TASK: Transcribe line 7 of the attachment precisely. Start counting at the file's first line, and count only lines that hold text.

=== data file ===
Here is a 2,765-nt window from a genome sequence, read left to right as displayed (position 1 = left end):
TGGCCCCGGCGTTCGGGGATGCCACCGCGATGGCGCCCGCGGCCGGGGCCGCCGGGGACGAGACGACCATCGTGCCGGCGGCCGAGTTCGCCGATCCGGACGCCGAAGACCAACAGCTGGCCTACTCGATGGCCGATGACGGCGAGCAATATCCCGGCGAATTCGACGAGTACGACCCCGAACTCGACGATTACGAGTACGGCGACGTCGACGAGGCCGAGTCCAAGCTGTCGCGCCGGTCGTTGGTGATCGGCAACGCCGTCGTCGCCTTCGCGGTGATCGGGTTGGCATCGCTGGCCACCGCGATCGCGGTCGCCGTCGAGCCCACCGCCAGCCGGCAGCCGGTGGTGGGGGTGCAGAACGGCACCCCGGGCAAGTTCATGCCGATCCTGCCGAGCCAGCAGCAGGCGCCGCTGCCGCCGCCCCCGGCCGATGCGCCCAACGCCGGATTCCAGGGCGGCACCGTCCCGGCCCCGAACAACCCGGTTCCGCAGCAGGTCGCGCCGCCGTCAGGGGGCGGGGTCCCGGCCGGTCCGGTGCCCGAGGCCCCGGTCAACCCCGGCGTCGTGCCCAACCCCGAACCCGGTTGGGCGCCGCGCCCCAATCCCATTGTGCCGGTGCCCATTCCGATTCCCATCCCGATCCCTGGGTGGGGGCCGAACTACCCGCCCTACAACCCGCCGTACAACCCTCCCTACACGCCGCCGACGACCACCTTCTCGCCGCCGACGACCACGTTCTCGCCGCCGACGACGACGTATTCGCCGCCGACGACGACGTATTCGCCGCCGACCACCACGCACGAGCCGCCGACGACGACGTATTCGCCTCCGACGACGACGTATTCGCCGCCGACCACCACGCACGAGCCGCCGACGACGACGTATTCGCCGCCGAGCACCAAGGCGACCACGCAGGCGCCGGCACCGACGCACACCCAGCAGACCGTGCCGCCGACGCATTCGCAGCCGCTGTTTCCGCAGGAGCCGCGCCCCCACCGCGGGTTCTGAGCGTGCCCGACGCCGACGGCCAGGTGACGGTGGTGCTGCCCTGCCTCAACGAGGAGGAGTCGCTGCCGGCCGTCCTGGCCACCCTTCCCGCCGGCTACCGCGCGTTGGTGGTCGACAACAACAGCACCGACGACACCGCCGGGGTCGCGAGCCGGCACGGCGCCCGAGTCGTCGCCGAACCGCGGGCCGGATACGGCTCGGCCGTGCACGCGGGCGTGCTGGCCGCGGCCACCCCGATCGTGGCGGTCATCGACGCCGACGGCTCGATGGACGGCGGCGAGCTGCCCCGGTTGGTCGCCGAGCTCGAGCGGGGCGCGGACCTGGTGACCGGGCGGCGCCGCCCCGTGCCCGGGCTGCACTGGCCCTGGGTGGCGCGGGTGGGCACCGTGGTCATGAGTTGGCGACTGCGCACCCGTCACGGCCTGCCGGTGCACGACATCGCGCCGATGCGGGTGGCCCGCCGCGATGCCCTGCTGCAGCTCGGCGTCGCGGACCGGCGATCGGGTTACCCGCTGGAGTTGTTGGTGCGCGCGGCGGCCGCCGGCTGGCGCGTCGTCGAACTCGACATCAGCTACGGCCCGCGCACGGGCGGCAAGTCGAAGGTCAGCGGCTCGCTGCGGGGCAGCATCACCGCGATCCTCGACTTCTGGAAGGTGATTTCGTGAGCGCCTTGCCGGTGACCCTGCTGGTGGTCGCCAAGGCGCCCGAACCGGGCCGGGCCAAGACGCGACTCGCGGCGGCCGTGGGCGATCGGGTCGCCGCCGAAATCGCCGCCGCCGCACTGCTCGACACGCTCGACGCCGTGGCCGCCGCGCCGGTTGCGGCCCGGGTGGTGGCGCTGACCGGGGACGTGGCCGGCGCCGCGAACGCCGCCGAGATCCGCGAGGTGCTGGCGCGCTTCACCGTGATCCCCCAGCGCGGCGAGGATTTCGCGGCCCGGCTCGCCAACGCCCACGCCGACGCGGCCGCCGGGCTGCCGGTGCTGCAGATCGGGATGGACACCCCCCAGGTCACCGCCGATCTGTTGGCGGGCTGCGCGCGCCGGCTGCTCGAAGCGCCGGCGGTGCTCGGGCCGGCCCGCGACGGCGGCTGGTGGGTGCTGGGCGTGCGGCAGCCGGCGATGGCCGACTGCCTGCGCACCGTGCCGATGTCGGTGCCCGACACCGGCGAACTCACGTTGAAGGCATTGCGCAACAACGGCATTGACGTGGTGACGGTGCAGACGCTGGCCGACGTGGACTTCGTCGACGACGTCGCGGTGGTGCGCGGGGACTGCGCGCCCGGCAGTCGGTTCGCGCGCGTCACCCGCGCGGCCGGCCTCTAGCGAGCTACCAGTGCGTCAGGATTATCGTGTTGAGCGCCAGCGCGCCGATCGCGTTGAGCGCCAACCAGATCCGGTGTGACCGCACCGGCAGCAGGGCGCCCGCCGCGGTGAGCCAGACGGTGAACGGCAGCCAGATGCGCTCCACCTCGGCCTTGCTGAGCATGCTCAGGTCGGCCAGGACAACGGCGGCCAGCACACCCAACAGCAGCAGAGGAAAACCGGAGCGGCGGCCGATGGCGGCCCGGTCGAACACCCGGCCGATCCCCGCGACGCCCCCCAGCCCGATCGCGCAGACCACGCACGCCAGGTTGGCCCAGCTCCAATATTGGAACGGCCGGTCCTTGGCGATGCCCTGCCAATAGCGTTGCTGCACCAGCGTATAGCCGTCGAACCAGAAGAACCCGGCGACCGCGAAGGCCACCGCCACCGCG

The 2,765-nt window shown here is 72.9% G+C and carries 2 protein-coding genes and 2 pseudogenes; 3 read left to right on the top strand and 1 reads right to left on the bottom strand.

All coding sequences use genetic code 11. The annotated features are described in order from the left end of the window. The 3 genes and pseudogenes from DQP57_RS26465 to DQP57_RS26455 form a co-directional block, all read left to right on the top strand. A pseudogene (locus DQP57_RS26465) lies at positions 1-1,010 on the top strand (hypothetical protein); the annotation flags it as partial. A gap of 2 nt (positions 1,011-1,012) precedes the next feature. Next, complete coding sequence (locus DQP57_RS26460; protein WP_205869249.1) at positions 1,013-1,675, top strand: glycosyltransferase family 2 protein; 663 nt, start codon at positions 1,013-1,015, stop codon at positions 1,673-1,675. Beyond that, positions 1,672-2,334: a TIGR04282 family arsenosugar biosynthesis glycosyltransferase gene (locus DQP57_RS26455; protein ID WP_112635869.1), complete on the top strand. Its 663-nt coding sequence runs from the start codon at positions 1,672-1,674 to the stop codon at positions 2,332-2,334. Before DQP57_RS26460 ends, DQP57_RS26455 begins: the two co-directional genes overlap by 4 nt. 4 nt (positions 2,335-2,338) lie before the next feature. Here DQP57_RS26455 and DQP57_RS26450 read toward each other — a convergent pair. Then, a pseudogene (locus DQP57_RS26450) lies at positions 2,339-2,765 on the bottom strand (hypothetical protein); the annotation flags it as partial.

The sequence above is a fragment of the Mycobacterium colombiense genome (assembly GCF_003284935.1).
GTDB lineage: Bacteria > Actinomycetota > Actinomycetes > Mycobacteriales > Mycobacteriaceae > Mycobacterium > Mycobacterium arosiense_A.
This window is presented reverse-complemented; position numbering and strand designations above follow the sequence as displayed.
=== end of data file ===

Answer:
This window is presented reverse-complemented; position numbering and strand designations above follow the sequence as displayed.